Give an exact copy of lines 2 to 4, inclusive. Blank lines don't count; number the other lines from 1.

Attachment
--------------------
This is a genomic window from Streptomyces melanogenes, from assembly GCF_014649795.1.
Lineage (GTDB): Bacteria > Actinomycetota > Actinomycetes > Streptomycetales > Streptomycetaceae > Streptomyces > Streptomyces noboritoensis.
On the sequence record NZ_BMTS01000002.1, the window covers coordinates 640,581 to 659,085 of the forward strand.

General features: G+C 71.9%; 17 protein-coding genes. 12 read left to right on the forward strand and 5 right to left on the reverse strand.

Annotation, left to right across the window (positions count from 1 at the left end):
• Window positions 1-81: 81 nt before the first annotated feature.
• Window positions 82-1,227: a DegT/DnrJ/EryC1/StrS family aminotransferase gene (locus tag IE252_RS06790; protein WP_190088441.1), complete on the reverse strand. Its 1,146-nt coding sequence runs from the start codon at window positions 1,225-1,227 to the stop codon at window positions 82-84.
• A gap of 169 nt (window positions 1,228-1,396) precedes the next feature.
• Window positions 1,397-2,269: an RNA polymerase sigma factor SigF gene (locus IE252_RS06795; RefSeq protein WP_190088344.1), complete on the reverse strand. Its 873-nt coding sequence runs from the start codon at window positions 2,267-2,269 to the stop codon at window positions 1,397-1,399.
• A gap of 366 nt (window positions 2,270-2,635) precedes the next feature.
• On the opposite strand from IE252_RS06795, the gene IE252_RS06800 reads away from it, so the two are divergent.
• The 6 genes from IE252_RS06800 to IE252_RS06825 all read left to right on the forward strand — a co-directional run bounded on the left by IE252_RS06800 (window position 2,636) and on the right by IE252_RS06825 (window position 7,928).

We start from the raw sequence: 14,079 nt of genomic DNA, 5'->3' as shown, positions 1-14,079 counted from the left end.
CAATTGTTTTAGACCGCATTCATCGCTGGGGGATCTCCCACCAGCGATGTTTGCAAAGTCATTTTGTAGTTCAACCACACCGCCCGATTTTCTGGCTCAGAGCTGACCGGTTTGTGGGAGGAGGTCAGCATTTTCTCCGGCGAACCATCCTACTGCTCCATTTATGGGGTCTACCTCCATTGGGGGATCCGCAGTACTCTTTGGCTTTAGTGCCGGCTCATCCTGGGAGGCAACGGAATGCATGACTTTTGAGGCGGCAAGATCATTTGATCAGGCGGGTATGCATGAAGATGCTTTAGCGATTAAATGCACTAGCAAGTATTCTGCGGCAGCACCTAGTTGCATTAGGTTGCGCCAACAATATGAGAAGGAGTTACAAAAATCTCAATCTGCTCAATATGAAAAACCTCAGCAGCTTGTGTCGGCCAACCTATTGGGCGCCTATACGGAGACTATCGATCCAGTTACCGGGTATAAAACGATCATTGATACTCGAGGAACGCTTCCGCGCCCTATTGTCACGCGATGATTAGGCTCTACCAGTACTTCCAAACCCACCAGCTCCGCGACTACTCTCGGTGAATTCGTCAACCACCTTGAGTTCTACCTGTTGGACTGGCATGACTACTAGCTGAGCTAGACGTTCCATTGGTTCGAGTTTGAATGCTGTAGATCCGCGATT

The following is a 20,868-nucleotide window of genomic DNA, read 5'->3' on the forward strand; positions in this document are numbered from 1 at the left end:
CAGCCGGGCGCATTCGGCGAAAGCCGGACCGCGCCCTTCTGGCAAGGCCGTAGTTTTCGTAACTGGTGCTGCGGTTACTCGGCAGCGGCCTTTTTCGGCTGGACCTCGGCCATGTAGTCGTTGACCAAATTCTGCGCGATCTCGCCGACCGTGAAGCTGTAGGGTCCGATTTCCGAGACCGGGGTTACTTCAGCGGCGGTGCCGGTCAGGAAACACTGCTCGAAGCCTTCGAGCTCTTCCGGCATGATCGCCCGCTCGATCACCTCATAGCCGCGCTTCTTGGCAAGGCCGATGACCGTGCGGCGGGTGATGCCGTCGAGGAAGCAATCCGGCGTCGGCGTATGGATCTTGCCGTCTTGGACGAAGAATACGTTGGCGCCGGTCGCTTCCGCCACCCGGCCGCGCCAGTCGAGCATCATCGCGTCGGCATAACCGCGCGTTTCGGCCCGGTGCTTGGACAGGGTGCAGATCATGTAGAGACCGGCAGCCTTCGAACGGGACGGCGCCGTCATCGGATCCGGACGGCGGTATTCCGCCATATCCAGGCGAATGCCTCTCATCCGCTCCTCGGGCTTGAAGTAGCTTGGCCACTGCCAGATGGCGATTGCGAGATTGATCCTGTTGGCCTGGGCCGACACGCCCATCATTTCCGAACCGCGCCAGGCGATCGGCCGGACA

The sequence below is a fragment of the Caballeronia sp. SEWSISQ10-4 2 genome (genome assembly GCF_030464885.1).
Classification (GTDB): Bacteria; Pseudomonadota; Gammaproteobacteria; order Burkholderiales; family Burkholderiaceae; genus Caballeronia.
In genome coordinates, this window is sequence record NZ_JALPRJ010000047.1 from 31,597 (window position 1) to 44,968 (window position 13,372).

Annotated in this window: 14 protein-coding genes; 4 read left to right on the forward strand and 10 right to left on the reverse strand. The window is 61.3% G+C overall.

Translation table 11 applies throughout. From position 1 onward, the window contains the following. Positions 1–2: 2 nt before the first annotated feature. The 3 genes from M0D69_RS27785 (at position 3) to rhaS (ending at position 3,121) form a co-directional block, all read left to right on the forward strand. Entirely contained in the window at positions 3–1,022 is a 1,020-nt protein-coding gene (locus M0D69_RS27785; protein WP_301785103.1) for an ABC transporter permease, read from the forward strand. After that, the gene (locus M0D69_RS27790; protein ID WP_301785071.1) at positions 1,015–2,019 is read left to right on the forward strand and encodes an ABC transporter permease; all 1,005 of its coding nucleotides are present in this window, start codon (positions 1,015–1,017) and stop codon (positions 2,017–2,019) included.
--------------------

Lineage (GTDB): Bacteria > Actinomycetota > Actinomycetes > Streptomycetales > Streptomycetaceae > Streptomyces > Streptomyces noboritoensis.
On the sequence record NZ_BMTS01000002.1, the window covers coordinates 640,581 to 659,085 of the forward strand.

General features: G+C 71.9%; 17 protein-coding genes. 12 read left to right on the forward strand and 5 right to left on the reverse strand.